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Wonder Woman #28

Posted: Friday, January 30, 2009
By: Shawn Hill

Gail Simone
Aaron Lopresti, Matt Ryan (i)
DC Comics
“The Blood of the Stag”

Plot: Diana armors up to take the fight back to Genocide, who is miserably (because she cannot feel glee) wiping the floor with the Justice League.

Comments: There’s a lot of occupied verbal territory on the cover of this issue. We’re in the third part of the “Rise of the Olympian” story arc. This is a “Faces of Evil” spotlight issue, featuring the “Cheetah.” It’s little wonder that the Wonder Woman logo has faded into dull gray under this onslaught of usurpers.

Inside, though gravely injured, Diana renews her battle with Genocide. Lopresti is doing an excellent job on this series, obviously very at home with what Gail Simone asks of him and enjoying the heck out all that Greco-Roman Amazonian finery. His Diana is beautiful and powerful, as are Troia and Wonder Girl, who show up to form a cavalry, alongside the Gorilla City apes Diana has been tutoring and Tom Tresser/Nemesis.

The best part of the issue, in fact, may be the Nemesis/Diana scenes. This secret agent/master of disguise/stealth warrior has been bestowed an honorary Amazon, and he gets the role of questioning the reckless plans of the injured heroine. For which she grants him a very romantic kiss, and even better, some personal insights including the admission that Diana is quite unused to anybody worrying over her health and survival potential like this. With that little comment, you realize how lonely her journey to Man’s World has been.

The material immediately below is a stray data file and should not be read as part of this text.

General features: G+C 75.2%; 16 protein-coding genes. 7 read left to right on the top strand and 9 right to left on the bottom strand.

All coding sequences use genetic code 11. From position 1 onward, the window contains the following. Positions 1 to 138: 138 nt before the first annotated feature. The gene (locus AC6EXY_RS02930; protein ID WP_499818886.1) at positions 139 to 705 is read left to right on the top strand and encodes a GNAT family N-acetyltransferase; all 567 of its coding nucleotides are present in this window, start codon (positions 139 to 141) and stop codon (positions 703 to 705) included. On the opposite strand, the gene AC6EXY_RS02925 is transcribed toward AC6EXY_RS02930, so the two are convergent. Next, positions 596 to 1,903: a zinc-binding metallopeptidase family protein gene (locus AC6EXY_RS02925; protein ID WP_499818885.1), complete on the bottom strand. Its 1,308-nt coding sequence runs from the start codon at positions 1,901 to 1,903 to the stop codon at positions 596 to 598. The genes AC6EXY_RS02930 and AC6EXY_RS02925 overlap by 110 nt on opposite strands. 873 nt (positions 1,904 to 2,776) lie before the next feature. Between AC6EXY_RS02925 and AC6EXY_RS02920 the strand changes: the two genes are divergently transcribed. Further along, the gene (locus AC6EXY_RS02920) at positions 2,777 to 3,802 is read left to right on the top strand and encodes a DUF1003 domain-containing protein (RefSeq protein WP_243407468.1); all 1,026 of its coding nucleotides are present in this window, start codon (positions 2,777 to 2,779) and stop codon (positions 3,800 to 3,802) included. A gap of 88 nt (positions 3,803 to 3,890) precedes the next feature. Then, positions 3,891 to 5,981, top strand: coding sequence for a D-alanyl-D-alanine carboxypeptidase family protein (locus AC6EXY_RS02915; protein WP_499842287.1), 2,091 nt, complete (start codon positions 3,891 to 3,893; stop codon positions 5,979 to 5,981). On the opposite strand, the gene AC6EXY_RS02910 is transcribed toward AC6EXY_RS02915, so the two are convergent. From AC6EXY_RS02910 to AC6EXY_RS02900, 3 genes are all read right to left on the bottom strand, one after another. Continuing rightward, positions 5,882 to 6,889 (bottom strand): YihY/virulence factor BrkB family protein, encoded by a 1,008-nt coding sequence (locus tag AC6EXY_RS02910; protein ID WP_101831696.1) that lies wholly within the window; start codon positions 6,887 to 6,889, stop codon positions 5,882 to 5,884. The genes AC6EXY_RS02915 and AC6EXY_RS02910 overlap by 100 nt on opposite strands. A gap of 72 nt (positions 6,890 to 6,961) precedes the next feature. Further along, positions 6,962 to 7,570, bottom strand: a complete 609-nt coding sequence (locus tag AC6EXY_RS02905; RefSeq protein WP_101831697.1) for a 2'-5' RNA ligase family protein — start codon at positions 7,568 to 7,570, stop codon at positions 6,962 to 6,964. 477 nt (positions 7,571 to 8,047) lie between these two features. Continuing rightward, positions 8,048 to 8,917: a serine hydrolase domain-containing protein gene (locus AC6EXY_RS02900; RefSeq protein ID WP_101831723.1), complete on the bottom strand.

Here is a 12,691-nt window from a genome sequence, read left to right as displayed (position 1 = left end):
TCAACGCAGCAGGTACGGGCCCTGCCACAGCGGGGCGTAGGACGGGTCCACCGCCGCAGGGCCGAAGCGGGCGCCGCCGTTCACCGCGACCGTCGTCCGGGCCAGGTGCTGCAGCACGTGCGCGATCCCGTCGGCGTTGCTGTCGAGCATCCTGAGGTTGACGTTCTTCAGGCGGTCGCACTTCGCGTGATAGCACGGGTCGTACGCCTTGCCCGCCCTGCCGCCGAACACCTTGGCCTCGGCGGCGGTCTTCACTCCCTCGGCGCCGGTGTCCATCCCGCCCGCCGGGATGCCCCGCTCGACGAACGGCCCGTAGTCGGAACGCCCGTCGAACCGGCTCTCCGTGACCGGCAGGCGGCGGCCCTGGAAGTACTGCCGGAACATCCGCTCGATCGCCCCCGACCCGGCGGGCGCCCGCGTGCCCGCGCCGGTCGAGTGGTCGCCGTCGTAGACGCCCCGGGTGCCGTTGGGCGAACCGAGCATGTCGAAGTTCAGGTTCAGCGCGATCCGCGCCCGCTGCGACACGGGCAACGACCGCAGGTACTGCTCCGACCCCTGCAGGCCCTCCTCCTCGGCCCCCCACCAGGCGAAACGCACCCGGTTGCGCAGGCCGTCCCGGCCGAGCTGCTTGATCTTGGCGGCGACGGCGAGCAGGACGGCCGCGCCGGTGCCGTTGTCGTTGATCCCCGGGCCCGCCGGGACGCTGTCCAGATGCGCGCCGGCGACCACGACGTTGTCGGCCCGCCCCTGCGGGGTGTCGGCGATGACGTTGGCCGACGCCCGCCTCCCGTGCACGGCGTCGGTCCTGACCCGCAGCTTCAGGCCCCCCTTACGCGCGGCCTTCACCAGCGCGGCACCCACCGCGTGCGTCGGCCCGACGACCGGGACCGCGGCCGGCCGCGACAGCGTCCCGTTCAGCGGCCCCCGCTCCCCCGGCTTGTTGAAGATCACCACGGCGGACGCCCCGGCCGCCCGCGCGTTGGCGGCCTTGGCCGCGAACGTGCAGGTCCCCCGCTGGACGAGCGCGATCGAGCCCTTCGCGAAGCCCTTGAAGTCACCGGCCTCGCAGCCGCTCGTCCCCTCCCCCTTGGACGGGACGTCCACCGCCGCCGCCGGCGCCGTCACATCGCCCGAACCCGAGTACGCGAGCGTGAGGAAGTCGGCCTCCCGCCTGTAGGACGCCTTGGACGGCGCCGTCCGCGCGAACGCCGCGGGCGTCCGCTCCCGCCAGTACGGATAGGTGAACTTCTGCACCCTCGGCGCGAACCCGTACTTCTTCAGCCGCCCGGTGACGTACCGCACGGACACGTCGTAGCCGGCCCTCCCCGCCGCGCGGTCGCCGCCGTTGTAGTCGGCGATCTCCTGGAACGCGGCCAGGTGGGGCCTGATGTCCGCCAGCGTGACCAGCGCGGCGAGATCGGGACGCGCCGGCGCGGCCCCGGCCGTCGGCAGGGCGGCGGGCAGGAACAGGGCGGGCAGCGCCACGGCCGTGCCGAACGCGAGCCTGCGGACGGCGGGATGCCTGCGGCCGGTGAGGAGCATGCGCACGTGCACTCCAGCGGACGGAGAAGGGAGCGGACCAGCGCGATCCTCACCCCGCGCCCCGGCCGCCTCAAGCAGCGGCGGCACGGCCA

This is where we’ve gotten in Wonder Woman’s world, from a man she pretends to cater to (the Steve Trevor days), to a man who demands more from her than she can give (the Trevor Barnes days), to a man who insists in fighting alongside her. I was recently lamenting Wonder Woman’s lack of compelling villains or supporting cast members online. Out of all of these Simone is addressing the hardest one of those thorny issues, the love life of an Amazon, head on. Tom may be a great match for Diana, who seems to be evolving beyond her usual realm of compassionate perfection under Simone’s stewardship. Simone is certainly unafraid to tackle contradictions directly, as when she later allows Diana to refer to her execution of Maxwell Lord in a positive way.

Genocide, on the other hand, is more of a mixed bag. I’ve forgotten the details of how she was made. Commissioned, I think, by the very clever even though feral Dr. Minerva? Who has also switched Sarge Steel’s personality for Doc Psycho’s? Quite an evil face indeed, and the travesty that Genocide has become (a sort of malign Frankenstein who hates all life) is truly scary (even if her costume is not). It’s unusual to see Diana face a foe she can’t beat (it’s all been very Buffy v. Glory so far), but like Buffy, Diana keeps at it, learning more about her foe from every new defeat.

And in the background, even weirder, Zeus and the Manazons loom. Yep, love, action and subplots too! While not yet consistently compelling, the title is the best it’s been since the Greg Rucka days. Simone’s Diana grows more interesting with each issue.



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